By Dr. Becker
Nearly 30 percent of dogs may exhibit signs of anxiety, which may include excessive barking, trying to escape, excessive energy, destructive behaviors and even aggression.1
Such behavioral issues are a leading cause of animals being relinquished to shelters, which is unfortunate because oftentimes these issues can be fixed.
Behavior modification techniques are the foundation of reshaping unwanted behaviors, along with a variety of supportive supplements and even pheromone-releasing collars, which can help reduce stress.2
However, many people — veterinarians included — tend to overlook the importance of diet in relieving anxiety in pets. As noted by Ragen T.S. McGowan, Ph.D., of Nestlé Purina Research, at the 2016 Nestlé Purina Companion Animal Nutrition Summit:3
"Altering diet to manipulate the availability of precursors for the hormones and neurotransmitters that regulate behavior has merit as a means to mitigate many behavioral issues."
Pet food formulator Steve Brown and I often lecture about the dietary role of important, key amino acids for healthy cognitive function, including tryptophan, which is oftentimes deficient in poorly designed, meat-based ("all meat"), and high-fat diets.
This has led to the erroneous conclusion that meat-based diets foster aggression, when the real issue at hand is tryptophan deficiency. But there are other nutritional factors besides adequate amino acid consumption that play into a dog's behavior as well.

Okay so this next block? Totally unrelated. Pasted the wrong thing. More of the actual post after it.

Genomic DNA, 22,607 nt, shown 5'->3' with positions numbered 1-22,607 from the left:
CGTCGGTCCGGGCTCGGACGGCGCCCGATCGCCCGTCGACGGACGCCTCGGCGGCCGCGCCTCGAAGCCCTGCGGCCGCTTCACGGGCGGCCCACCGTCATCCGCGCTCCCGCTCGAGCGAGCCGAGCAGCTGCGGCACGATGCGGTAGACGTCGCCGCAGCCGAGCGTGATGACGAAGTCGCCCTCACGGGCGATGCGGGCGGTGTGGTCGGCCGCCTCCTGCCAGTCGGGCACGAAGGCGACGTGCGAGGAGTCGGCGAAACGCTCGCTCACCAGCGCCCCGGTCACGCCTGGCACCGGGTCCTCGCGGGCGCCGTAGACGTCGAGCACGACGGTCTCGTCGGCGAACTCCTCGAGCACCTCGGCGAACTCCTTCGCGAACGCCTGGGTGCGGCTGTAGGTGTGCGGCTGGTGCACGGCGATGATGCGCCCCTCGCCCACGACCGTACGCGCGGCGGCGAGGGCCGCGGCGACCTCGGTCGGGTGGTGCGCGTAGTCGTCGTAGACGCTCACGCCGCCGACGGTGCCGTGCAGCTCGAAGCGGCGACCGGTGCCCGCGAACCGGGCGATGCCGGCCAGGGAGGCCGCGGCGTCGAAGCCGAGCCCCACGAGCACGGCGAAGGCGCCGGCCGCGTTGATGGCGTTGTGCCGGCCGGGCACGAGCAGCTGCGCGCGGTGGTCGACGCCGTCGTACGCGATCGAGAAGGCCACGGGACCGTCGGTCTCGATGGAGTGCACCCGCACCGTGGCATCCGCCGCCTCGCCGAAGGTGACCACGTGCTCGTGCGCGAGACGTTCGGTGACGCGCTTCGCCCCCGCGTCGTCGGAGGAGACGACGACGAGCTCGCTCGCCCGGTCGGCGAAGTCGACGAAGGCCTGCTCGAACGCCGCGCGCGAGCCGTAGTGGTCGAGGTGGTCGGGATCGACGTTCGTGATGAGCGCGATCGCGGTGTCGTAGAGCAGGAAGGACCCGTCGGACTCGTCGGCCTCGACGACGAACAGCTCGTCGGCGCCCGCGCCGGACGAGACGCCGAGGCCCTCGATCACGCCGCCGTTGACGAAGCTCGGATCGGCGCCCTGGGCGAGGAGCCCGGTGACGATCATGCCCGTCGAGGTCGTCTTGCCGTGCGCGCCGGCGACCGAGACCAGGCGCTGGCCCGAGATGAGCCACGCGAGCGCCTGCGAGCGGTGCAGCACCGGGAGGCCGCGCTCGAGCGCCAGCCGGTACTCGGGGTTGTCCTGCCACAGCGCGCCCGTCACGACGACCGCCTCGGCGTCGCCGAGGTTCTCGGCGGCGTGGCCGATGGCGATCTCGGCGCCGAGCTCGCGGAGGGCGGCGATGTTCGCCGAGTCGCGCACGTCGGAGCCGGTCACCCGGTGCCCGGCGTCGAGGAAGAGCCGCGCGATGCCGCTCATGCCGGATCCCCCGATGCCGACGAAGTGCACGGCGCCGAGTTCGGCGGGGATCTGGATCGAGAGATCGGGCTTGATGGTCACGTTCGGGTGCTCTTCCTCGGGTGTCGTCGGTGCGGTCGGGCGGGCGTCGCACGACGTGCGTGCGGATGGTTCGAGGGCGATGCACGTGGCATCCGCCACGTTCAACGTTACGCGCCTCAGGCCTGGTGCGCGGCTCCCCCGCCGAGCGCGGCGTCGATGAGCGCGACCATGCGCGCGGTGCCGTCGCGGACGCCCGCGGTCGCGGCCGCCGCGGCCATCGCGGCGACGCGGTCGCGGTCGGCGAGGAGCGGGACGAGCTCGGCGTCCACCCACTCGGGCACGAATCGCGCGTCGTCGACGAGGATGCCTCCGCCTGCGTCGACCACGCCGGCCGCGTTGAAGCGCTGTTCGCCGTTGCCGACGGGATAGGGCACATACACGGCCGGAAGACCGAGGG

Omega-3 Fats May Help Relieve Anxiety in Dogs
If your dog suffers from anxiety, be sure he is consuming a high-quality source of omega-3 fats. These fats have antioxidant and anti-inflammatory properties while also modulating neurotransmitters and neuroplasticity in the brain.
When researchers pitted the omega-3 fat eicosapentaenoic acid (EPA) against the antidepressant drug fluoxetine (brand name Prozac), EPA was just as effective as the drug in relieving symptoms of depression in humans — and the same may be true in dogs as well.4
Research involving 24 dogs, conducted by McGowan and colleagues, found increased intake of omega-3 fats had a calming effect on anxious dogs and led to improvements in behavior.5
Clinical studies show that omega-3s are helpful in treating many disorders in dogs and cats, including heart and kidney disease, inflammatory skin conditions and arthritis, as well as boosting cognitive function.
It's a good idea for virtually all pets to eat a diet rich in omega-3s, so any behavioral improvements are the icing on the cake.
How Much Omega-3 Should You Feed Your Pet?
If you feed your pet a commercial diet, there's a good chance he's deficient in omega-3 fats. It's very common. In addition to anxiety, omega-3-deficient animals may struggle with dry skin, chronic inflammation (mouth, ears, or paws) or recurrent skin and ear infections (decreased immune function).
To boost his intake, you can feed your pet sardines packed in water or wild-caught salmon. I recommend all marine oils be verified to be sustainably sourced and toxin-free.
If your pet is currently in good health but has symptoms of omega-3 deficiency, I recommend supplementing as follows. Capsule or airless pump form is preferable to pourable oils, as the latter may easily turn rancid:
- 250 milligrams (mg) daily for toy breeds and cats (1 to 14 pounds)
- 500 mg daily for small dogs (15 to 29 pounds)
- 1,000 mg daily for medium dogs (30 to 49 pounds)
- 1,500 mg daily for large dogs (50 to 79 pounds)
- 2,000 mg daily for dogs 80 pounds and above
Reducing Anxiety Via the Gut-Brain Axis
It's well-established that the gut and the brain communicate via what's known as the "gut-brain axis." Microbial compounds in the gut communicate with the immune system and brain, and vice versa.
This communication happens via the vagus nerve, which connects the brain and the digestive tract, and explains why modifying your pet's gut health may have a significant effect on his mood and anxiety.